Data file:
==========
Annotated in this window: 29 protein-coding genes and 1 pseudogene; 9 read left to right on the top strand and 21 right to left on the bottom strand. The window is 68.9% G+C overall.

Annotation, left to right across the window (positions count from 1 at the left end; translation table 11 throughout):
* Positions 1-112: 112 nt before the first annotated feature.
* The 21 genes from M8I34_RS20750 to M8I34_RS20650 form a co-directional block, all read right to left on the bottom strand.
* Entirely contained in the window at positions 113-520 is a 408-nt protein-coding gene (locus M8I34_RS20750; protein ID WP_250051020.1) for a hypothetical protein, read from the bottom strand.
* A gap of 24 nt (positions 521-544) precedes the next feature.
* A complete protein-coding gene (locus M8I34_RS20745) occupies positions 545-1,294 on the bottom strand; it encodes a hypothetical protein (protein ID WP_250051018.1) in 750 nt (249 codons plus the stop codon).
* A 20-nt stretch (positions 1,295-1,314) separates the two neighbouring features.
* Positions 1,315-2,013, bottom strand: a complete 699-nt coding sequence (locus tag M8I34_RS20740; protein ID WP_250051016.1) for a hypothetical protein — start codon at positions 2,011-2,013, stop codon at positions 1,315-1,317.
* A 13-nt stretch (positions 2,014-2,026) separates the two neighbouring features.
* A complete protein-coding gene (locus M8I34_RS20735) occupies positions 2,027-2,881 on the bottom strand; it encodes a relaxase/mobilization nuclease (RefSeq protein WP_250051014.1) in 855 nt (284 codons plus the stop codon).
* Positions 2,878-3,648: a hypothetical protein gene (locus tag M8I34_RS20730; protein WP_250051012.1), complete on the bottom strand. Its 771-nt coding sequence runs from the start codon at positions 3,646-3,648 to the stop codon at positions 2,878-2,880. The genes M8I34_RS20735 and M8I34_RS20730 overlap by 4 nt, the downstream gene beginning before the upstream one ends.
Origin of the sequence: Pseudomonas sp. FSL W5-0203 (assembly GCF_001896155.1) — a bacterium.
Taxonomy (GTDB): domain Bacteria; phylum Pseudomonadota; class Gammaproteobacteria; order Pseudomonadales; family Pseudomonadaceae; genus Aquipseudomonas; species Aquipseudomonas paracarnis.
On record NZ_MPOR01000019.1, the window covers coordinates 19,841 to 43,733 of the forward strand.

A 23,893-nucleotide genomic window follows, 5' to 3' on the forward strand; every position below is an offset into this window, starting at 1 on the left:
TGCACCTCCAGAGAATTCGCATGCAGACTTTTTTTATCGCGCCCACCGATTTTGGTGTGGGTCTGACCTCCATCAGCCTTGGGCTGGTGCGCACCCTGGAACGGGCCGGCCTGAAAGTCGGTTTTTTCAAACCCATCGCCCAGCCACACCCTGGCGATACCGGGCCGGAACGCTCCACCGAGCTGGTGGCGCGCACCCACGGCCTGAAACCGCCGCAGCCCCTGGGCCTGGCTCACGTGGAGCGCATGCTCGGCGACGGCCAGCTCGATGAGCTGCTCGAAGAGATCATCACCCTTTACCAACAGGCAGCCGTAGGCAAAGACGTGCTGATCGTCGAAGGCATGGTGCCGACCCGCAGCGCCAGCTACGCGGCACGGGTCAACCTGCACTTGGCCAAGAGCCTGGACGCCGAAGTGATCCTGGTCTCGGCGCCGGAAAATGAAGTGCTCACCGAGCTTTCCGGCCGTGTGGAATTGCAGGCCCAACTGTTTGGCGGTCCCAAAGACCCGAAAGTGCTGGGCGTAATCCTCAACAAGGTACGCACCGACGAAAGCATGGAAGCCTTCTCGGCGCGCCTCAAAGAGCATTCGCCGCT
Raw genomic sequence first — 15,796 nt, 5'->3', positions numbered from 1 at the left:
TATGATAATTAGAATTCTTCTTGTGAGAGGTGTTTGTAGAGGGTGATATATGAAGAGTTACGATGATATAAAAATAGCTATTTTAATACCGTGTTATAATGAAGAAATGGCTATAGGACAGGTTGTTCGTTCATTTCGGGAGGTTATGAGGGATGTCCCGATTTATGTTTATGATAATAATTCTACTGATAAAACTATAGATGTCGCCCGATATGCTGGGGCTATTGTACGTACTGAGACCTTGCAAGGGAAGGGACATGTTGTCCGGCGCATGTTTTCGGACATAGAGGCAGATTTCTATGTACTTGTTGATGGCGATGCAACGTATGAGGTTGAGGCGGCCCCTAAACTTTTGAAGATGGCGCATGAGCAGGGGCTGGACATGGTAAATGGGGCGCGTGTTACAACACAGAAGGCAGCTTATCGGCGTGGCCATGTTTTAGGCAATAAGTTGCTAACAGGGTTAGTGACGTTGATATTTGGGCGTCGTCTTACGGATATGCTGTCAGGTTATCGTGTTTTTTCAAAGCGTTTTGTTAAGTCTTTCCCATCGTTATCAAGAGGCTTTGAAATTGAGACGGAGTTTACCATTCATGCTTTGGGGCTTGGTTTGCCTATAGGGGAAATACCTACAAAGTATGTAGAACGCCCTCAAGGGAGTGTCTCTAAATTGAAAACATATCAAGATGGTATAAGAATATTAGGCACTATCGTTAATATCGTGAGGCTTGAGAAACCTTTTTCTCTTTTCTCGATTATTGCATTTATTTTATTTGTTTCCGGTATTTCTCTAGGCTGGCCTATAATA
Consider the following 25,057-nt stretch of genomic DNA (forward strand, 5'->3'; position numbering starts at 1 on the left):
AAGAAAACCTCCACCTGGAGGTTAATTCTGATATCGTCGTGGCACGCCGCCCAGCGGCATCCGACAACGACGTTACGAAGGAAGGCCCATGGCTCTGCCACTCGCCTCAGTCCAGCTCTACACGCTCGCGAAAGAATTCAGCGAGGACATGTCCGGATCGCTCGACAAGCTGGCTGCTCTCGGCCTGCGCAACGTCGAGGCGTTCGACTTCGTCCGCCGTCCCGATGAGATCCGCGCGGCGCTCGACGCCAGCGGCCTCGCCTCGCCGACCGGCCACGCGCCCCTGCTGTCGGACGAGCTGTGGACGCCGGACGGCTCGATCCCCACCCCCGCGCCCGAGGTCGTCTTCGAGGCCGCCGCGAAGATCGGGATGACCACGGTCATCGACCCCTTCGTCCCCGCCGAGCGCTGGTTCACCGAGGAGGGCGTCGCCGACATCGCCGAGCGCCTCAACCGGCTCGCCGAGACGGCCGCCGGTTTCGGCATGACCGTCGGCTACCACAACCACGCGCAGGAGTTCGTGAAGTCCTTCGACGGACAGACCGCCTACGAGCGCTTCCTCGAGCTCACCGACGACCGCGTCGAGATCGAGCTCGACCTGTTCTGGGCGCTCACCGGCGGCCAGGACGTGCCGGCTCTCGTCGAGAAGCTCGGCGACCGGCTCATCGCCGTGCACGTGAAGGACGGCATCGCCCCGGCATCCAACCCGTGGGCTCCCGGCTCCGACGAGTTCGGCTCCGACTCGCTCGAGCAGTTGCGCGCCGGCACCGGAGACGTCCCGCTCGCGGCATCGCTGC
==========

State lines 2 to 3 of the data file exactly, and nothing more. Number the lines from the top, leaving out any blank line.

Annotation, left to right across the window (positions count from 1 at the left end; translation table 11 throughout):
* Positions 1-112: 112 nt before the first annotated feature.